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Tuesday was the second day of the hearing and further hearing would take place after top court reopens after summer vacations. On Monday, the court had asked WhatsApp why it changed its policy of non-sharing of data of users after its acquisition by Facebook ito permit sharing of the attributes of its users.

Resuming his arguments on the maintainability of the petitions challenging the Delhi High court verdict, senior counsel K.K. Venugopal, appearing for Facebook, said: “We can file an affidavit stating that not a single piece of information has been shared with anybody. Even I cannot access the information if I want to. There is no element of human intervention in the process. Machines take care of this.”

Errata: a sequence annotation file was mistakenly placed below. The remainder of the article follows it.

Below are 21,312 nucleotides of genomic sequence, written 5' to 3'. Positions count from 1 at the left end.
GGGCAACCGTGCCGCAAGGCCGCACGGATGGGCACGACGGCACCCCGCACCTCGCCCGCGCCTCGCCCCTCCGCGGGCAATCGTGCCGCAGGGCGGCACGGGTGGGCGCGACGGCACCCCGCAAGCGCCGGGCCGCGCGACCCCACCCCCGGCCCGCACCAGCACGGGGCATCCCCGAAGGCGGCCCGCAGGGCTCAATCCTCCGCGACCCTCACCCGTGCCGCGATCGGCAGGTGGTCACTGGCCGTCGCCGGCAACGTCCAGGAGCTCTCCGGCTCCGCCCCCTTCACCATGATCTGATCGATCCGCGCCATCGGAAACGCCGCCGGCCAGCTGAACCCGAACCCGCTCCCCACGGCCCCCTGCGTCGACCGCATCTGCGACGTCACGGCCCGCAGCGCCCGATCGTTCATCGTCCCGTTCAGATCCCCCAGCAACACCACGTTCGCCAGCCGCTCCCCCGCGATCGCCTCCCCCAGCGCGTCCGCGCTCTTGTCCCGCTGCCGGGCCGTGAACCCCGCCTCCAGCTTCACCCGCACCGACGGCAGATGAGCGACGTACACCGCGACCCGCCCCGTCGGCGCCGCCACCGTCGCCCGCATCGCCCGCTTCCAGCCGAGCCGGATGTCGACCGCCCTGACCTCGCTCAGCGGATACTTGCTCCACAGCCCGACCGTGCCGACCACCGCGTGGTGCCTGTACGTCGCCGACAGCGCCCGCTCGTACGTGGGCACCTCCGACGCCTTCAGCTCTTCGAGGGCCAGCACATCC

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He said that any fundamental right – be it of communication or choice of communication – could only be invoked against the state and not against a private entity like WhatsApp, which was not discharging public functions. He argued that petitioners challenging its 2016 new privacy policy will have to first approach the regulatory authorities – TRAI.

He said that regulations framed under the Information Technology Act in 2009 and 2011 covered WhatsApp – a position contested by the petitioners who are contending that these regulations have been outpaced by the technological advancements.